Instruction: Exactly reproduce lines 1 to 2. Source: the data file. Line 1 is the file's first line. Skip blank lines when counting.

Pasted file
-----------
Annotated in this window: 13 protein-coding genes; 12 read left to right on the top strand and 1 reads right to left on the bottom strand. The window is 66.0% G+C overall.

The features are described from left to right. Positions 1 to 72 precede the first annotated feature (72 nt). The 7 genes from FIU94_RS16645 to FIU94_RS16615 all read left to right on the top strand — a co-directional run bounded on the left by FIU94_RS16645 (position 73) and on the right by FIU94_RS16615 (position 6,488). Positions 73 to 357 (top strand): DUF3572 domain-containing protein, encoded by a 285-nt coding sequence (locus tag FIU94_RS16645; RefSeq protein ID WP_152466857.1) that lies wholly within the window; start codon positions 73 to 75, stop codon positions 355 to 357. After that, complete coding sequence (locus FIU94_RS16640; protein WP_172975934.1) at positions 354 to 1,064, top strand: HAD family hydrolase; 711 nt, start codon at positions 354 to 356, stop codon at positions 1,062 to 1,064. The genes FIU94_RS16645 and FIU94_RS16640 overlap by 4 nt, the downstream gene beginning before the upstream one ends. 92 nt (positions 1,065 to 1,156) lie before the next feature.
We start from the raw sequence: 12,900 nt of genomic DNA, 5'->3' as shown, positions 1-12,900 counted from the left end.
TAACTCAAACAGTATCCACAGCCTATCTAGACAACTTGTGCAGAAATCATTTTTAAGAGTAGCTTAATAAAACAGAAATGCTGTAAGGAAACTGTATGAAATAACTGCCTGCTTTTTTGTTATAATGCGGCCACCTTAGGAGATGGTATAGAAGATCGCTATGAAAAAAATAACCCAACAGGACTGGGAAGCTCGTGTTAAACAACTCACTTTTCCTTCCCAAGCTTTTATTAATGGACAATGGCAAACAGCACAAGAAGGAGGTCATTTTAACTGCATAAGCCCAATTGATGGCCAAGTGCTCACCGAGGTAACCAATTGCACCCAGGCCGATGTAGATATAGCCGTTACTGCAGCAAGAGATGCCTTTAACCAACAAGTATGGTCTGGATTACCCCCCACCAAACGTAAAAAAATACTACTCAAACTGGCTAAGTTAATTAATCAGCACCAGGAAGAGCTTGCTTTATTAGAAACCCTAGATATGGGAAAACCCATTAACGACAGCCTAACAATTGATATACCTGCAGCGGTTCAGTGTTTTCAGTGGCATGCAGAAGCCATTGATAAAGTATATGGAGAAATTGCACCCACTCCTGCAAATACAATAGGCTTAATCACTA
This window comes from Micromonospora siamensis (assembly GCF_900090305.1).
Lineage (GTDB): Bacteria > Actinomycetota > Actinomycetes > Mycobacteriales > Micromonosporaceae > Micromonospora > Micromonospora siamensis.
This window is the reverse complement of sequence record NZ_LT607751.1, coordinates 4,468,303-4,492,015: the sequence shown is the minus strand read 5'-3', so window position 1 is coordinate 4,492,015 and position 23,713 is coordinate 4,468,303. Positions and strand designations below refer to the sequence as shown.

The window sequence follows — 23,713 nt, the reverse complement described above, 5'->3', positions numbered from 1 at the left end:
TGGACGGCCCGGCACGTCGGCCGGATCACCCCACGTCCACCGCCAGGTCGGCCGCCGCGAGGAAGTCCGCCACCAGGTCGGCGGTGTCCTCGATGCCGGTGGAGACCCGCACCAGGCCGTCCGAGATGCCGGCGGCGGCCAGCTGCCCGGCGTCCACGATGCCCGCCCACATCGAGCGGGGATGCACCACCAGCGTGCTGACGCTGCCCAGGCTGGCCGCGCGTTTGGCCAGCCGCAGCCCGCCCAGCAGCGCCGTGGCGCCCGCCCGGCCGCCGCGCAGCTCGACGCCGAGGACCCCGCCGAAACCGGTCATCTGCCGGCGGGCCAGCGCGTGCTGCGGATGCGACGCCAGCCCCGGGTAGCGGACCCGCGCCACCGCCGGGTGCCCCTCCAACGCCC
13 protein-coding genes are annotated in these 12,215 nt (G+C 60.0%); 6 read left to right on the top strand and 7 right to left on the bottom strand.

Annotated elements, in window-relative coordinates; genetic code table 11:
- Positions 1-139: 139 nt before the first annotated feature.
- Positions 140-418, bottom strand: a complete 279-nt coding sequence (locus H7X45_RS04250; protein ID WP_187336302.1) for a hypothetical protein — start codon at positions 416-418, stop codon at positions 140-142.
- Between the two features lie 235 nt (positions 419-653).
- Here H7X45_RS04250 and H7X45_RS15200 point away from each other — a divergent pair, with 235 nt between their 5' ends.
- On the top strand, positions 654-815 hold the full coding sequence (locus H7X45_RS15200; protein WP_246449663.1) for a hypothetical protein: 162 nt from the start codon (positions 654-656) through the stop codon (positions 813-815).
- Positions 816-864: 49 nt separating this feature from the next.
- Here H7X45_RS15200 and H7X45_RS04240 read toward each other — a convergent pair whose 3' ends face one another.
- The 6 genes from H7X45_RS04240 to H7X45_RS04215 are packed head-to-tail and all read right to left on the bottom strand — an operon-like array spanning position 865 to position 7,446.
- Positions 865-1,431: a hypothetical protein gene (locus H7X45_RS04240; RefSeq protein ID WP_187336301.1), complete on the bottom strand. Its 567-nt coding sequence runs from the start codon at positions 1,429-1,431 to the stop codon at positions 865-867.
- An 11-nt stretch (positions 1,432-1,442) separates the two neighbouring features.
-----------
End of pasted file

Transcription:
Annotated in this window: 13 protein-coding genes; 12 read left to right on the top strand and 1 reads right to left on the bottom strand. The window is 66.0% G+C overall.

The features are described from left to right. Positions 1 to 72 precede the first annotated feature (72 nt). The 7 genes from FIU94_RS16645 to FIU94_RS16615 all read left to right on the top strand — a co-directional run bounded on the left by FIU94_RS16645 (position 73) and on the right by FIU94_RS16615 (position 6,488). Positions 73 to 357 (top strand): DUF3572 domain-containing protein, encoded by a 285-nt coding sequence (locus tag FIU94_RS16645; RefSeq protein ID WP_152466857.1) that lies wholly within the window; start codon positions 73 to 75, stop codon positions 355 to 357. After that, complete coding sequence (locus FIU94_RS16640; protein WP_172975934.1) at positions 354 to 1,064, top strand: HAD family hydrolase; 711 nt, start codon at positions 354 to 356, stop codon at positions 1,062 to 1,064. The genes FIU94_RS16645 and FIU94_RS16640 overlap by 4 nt, the downstream gene beginning before the upstream one ends. 92 nt (positions 1,065 to 1,156) lie before the next feature.